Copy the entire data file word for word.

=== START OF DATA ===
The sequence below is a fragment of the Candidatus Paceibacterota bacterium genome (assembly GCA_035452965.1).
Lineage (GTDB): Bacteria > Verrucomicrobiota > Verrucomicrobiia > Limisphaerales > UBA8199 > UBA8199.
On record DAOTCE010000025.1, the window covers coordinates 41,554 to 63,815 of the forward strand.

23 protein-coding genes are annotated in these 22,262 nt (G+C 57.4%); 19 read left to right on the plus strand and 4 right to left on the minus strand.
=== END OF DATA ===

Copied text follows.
The sequence below is a fragment of the Candidatus Paceibacterota bacterium genome (assembly GCA_035452965.1).
Lineage (GTDB): Bacteria > Verrucomicrobiota > Verrucomicrobiia > Limisphaerales > UBA8199 > UBA8199.
On record DAOTCE010000025.1, the window covers coordinates 41,554 to 63,815 of the forward strand.

23 protein-coding genes are annotated in these 22,262 nt (G+C 57.4%); 19 read left to right on the plus strand and 4 right to left on the minus strand.